About Mark Eltringham

Mark is the publisher of Workplace Insight and IN Magazine. He has worked in the office design and management sector for over twenty five years as a journalist, marketing professional, editor and consultant.

Posts by Mark Eltringham:

What Baloo can teach us about our suspicion of tall buildings

What Baloo can teach us about our suspicion of tall buildings

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tall buildings“What Baloo had said about the monkeys was perfectly true. They belonged to the tree-tops, and as beasts very seldom look up, there was no occasion for the monkeys and the Jungle-People to cross each other’s path.” Of course, Rudyard Kipling meant this figuratively but there is a clear link between ‘up’ in the figurative sense and ‘up’ in the physical sense. The executives at Omnicorp don’t lease the most expensive offices in a tower in so they can sit around on the ground floor watching the hoi polloi pass by at street level. They need to be at the top of the building looking down on them. More →

Insight launches sister magazine to shape the future of workplace thinking

Insight launches sister magazine to shape the future of workplace thinking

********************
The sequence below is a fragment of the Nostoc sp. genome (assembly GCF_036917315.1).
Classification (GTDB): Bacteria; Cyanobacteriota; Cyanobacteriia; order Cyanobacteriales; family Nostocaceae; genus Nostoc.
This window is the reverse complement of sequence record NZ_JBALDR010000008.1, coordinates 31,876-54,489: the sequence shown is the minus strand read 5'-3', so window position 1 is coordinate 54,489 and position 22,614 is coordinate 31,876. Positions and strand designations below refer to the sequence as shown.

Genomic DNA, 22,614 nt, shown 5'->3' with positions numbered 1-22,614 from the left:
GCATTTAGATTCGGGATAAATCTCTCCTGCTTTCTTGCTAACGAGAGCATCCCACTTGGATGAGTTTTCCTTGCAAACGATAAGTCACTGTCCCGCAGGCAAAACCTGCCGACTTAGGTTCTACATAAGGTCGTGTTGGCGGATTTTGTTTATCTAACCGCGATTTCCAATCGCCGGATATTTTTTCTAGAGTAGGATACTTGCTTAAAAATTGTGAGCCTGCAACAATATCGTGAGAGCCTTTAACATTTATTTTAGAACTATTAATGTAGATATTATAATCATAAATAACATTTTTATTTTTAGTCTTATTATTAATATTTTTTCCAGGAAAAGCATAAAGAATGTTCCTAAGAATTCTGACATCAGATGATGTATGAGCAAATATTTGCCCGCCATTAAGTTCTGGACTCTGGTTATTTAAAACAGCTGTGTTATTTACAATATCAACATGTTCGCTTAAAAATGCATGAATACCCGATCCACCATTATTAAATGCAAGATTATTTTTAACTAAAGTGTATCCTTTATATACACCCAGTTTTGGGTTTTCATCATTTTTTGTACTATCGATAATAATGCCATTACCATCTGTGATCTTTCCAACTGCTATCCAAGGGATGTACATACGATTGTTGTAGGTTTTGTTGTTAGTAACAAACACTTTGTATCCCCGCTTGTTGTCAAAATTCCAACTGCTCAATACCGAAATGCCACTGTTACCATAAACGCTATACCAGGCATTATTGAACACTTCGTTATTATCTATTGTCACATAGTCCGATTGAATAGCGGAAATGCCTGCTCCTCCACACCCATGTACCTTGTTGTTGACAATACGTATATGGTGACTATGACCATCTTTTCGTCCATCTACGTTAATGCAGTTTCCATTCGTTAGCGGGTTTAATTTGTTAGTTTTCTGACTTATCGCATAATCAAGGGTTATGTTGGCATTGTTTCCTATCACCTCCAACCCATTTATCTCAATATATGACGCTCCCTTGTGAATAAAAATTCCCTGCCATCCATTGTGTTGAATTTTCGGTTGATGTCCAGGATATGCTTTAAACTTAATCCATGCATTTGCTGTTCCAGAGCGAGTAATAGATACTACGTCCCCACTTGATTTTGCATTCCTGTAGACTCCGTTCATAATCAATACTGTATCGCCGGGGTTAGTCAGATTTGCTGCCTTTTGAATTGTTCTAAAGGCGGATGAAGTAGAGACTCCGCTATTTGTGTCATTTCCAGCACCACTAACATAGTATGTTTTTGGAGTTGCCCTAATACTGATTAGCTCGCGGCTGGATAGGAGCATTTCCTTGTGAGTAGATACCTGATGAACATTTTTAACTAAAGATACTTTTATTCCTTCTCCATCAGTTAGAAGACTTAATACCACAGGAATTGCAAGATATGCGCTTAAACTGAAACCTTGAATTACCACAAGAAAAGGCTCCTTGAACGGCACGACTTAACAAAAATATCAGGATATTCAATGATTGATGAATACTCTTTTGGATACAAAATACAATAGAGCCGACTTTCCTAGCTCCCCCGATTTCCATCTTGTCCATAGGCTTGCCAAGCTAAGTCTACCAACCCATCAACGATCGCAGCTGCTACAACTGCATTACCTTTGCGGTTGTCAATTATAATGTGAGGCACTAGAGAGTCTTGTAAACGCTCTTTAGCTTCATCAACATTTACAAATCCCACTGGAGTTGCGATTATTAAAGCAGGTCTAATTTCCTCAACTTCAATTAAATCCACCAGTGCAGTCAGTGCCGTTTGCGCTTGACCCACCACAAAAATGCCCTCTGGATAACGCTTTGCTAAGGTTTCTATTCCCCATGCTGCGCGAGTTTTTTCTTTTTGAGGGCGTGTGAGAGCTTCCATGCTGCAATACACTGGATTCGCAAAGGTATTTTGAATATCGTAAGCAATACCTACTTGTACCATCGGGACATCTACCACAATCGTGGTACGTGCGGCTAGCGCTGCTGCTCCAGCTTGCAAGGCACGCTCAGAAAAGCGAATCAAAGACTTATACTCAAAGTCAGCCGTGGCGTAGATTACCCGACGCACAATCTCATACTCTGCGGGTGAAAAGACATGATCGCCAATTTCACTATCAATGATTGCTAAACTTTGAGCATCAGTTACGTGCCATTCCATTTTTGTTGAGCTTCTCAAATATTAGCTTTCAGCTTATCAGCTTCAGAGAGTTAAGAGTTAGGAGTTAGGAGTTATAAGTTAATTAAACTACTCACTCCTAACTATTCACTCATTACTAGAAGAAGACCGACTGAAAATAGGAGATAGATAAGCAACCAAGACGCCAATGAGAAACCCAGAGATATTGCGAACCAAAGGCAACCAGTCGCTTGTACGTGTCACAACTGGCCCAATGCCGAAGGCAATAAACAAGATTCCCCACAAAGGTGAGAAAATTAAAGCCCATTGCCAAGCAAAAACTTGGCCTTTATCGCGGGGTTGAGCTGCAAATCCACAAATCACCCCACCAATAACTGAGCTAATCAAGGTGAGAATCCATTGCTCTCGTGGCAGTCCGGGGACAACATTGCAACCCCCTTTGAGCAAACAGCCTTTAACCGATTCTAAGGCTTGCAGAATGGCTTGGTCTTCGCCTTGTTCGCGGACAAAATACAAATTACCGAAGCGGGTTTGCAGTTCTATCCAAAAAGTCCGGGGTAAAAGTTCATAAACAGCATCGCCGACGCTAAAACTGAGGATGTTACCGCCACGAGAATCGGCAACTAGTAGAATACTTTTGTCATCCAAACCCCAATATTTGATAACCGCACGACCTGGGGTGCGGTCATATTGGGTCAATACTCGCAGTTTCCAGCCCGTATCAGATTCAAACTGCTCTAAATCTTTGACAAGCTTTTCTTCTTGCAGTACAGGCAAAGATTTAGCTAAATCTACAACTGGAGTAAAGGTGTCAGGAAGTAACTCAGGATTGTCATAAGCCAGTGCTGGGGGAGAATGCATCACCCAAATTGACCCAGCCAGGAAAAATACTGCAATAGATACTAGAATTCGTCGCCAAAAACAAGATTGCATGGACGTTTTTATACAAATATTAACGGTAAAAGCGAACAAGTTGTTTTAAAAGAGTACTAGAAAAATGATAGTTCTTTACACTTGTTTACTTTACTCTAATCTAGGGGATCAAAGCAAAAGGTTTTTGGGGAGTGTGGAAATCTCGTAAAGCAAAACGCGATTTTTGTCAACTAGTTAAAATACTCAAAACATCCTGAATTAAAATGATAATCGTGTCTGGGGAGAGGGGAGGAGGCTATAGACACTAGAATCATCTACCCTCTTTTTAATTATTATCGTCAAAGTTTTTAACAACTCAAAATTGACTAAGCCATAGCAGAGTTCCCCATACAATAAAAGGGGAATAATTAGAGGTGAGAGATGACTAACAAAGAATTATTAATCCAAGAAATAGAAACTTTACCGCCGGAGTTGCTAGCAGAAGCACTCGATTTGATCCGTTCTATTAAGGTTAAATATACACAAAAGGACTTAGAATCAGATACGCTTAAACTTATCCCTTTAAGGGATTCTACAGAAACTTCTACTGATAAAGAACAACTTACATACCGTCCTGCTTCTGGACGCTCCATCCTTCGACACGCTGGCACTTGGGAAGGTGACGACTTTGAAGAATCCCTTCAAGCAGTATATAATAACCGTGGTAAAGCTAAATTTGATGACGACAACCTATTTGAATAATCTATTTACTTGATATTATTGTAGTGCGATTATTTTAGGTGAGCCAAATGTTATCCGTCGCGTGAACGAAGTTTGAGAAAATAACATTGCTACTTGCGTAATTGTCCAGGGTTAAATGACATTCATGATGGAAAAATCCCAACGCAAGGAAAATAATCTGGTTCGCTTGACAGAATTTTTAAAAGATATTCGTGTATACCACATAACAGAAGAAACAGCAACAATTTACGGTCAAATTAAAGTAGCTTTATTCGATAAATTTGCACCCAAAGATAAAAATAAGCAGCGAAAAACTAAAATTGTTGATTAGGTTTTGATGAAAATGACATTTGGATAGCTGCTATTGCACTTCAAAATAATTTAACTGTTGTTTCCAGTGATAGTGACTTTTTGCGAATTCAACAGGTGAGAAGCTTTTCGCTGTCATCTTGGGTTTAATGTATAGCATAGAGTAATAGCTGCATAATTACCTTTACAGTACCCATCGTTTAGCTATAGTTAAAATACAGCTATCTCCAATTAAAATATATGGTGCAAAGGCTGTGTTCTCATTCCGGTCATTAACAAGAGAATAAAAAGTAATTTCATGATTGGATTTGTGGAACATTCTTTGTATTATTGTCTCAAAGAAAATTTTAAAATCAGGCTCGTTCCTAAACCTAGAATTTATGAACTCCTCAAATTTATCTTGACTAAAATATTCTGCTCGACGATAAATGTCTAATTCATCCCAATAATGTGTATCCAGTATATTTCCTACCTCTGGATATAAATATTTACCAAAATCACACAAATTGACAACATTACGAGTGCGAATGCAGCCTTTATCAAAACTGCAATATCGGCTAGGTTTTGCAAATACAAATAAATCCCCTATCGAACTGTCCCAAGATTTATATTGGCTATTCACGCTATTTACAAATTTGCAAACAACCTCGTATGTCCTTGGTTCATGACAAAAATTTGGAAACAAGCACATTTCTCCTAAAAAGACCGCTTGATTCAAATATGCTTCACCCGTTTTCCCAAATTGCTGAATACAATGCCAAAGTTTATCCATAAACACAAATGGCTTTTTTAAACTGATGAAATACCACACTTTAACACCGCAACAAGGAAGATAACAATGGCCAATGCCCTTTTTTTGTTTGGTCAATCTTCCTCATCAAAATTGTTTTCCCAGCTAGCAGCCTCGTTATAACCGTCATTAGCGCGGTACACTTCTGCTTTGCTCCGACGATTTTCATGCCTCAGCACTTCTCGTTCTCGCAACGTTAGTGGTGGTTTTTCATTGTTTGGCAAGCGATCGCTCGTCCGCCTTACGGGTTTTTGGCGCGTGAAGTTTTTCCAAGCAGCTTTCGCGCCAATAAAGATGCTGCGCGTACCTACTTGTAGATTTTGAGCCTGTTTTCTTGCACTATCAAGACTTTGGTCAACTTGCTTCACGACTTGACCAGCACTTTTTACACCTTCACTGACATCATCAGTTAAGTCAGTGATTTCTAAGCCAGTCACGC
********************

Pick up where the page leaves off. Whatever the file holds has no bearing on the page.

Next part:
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It’s been six years since Workplace Insight first appeared as a blog. I’d been in the office design and management sector for twenty years already, but I created Insight to explore both a new medium and a new conversation about work and workplaces. Since that time we have published over 6,000 stories with contributions from over 400 people. And – get this – we have been read by over 2.5 million people both in the UK and around the world. Clearly, we have been on to something, chronicling the development of what is essentially a new discipline. More →

Other things being equal, this year will see the end of open plan and start of a four day week

Other things being equal, this year will see the end of open plan and start of a four day week

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You’ll only get one prediction from me this year and that’s about how all of the other workplace predictions will be cut and paste jobs from the past three decades and more. If you want to take a cynical approach to the whole thing, you’ll find one from your humble servant here. Apart from that, if you only read one set of actual predictions for 2020 or even the Twenties (that’ll take some getting used to), then make it this from an author also jaded and burdened by too many glib pronouncements about work and workplaces in general and the annual parade of predictable predictions in particular. More →

Putting the responsibility into personal and corporate social responsibility

Putting the responsibility into personal and corporate social responsibility 0